Researchers at Harvard University’s Belfer Center were unable to find any evidence that the United States provided material support to Chechen separatists fighting against Russia.
According to Russian news sources, Chechen fighters were in possession of American-made stinger missile systems. Indeed, the president of the self-proclaimed Republic of Ichkeria boasted of having 50 of the weapons.
However, this does not mean they were supplied by the U.S. The weapons are thought to have originated in Afghanistan since Washington sent them to the Mujahideen in the 1980s to support their fight against the Soviet invasion.
Analyst Olga Oliker said Ichkeria’s claims were likely exaggerated to intimidate Russian forces. Moreover, the actual utility of these missile systems was limited as the decade-old weapons were in “disrepair and unusable.”
When it comes to diplomatic support, the situation is more complicated. Unlike Russia, the U.S. did not consider all Chechen separatists to be terrorists. Government officials met with Ilyas Akhmadov, foreign minister of the unrecognized separatist government, whom they considered to be a moderate. The Department of Homeland Security initially objected when Akhmadov was granted asylum in 2004, but dropped their appeal due to a lack of evidence he was involved in terrorism.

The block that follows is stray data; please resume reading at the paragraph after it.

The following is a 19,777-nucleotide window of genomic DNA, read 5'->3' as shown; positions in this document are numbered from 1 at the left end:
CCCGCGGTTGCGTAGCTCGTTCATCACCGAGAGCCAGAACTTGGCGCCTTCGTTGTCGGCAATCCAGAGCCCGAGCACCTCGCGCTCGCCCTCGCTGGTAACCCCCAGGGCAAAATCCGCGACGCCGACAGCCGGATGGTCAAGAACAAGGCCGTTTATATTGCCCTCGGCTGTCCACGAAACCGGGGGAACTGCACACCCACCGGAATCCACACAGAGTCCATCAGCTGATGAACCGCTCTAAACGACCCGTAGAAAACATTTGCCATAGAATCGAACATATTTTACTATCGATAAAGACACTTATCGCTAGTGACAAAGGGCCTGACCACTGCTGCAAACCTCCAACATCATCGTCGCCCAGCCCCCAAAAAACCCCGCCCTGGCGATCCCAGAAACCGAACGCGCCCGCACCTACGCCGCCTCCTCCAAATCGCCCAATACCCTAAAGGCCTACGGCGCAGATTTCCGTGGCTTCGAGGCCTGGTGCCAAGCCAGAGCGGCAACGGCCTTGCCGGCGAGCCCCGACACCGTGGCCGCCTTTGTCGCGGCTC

Boris Johnson pressured Ukraine to reject a peace deal with Russia
The former British Prime Minister was one of the first world leaders to visit Kyiv after the full-scale invasion in 2022 and has been one of the most vocal proponents of sending military aid to Ukraine.
Putin repeated a claim by David Arakhamia, Ukraine’s lead negotiator, that Boris Johnson dissuaded Ukraine from signing a peace deal that would have ended the war in its first few months, saying it was “better to fight Russia.”
Johnson has dismissed this allegation as “total nonsense and Russian propaganda.” The British government said Johnson warned against negotiating with Russia “on terms that gave credence to the Kremlin’s false narrative for the invasion, but stressed that this was a decision for the Ukrainian government.”
Arakhamia says his comments have been distorted by the Kremlin, claiming his remark to “just fight” Russia was made in a discussion of how best to repel Russia’s army. He also stressed that political decisions such as whether to sign a peace deal were the “sovereign right of the Ukrainian leadership.”